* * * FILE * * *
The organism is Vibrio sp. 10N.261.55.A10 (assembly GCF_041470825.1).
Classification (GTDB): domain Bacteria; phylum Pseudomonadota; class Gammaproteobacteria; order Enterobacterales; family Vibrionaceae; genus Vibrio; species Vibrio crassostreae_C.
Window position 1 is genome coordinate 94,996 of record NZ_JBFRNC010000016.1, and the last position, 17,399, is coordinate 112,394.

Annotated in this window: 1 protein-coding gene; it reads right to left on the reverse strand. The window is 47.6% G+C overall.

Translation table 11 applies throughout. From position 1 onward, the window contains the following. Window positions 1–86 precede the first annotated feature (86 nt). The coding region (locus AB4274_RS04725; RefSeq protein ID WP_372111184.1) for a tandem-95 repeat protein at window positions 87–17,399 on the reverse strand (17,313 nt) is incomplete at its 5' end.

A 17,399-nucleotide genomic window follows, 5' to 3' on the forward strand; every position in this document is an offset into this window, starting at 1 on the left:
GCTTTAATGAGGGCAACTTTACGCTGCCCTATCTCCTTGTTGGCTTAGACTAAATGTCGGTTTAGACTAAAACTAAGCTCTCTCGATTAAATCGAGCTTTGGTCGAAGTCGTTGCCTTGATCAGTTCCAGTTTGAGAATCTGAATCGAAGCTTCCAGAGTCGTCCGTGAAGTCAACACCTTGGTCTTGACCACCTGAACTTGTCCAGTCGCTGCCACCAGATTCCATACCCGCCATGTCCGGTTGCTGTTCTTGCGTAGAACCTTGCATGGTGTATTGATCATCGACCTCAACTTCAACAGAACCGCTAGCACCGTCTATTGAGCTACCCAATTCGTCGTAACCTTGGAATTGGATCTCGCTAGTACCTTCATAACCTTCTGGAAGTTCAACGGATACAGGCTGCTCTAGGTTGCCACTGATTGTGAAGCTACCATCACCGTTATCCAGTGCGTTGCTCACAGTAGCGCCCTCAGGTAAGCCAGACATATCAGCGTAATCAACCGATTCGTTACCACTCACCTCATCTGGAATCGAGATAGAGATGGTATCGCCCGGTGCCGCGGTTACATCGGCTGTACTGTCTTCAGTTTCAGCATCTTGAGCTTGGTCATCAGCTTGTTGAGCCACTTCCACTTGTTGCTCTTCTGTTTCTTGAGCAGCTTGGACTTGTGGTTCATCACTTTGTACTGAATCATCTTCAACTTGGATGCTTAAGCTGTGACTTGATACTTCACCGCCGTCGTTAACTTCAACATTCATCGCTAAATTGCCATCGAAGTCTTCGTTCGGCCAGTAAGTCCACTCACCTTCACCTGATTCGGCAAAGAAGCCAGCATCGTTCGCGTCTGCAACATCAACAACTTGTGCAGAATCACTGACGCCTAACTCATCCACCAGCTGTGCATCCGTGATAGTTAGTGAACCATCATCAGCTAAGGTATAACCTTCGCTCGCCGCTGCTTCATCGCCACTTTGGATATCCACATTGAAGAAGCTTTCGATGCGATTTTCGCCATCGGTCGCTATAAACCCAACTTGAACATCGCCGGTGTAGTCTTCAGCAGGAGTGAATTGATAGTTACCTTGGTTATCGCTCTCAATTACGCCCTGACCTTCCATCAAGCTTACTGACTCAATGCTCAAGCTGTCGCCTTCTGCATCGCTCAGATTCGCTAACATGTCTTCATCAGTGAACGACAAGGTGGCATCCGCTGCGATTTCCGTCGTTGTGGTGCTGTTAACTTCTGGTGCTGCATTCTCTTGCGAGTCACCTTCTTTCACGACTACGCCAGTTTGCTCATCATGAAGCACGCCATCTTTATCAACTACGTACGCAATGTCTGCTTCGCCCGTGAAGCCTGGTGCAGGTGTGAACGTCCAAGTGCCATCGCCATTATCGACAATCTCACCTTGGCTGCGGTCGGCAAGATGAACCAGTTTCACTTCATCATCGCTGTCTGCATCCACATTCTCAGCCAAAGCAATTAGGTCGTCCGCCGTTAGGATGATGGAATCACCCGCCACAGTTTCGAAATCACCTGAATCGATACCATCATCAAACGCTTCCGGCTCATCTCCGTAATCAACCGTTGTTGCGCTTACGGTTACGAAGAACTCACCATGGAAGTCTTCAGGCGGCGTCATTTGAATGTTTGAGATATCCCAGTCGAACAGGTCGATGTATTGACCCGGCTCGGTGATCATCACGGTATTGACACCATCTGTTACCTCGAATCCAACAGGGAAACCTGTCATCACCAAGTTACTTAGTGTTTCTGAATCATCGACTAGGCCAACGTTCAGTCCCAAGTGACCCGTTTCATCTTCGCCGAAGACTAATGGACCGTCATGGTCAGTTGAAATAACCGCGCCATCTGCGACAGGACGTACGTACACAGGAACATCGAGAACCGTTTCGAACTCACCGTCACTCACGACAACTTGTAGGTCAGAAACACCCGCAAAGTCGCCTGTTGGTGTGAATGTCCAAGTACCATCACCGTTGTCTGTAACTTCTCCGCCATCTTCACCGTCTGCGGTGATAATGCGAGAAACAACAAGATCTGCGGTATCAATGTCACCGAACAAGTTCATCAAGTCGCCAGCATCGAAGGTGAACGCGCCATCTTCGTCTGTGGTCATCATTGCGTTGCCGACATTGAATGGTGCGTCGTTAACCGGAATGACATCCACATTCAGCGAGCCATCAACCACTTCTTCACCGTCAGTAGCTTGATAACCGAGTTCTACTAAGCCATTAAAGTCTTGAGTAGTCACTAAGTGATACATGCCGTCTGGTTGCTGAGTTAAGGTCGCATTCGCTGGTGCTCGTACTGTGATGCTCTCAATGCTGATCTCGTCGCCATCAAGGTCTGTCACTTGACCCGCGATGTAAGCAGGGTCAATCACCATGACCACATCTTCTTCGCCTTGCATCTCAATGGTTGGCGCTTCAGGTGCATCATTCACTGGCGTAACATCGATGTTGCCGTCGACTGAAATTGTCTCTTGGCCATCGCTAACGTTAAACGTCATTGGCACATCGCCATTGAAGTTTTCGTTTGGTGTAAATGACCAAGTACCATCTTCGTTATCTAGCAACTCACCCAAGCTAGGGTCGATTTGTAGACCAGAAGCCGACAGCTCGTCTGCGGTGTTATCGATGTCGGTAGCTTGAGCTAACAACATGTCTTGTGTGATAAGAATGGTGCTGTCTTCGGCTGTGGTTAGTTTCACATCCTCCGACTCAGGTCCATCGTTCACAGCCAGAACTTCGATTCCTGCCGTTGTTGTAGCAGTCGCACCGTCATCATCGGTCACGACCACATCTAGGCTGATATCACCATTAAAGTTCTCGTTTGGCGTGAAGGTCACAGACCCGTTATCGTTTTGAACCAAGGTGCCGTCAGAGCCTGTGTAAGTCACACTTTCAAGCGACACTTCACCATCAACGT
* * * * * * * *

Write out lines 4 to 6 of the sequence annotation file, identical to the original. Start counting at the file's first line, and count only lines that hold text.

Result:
Annotated in this window: 1 protein-coding gene; it reads right to left on the reverse strand. The window is 47.6% G+C overall.

Translation table 11 applies throughout. From position 1 onward, the window contains the following. Window positions 1–86 precede the first annotated feature (86 nt). The coding region (locus AB4274_RS04725; RefSeq protein ID WP_372111184.1) for a tandem-95 repeat protein at window positions 87–17,399 on the reverse strand (17,313 nt) is incomplete at its 5' end.

A 17,399-nucleotide genomic window follows, 5' to 3' on the forward strand; every position in this document is an offset into this window, starting at 1 on the left: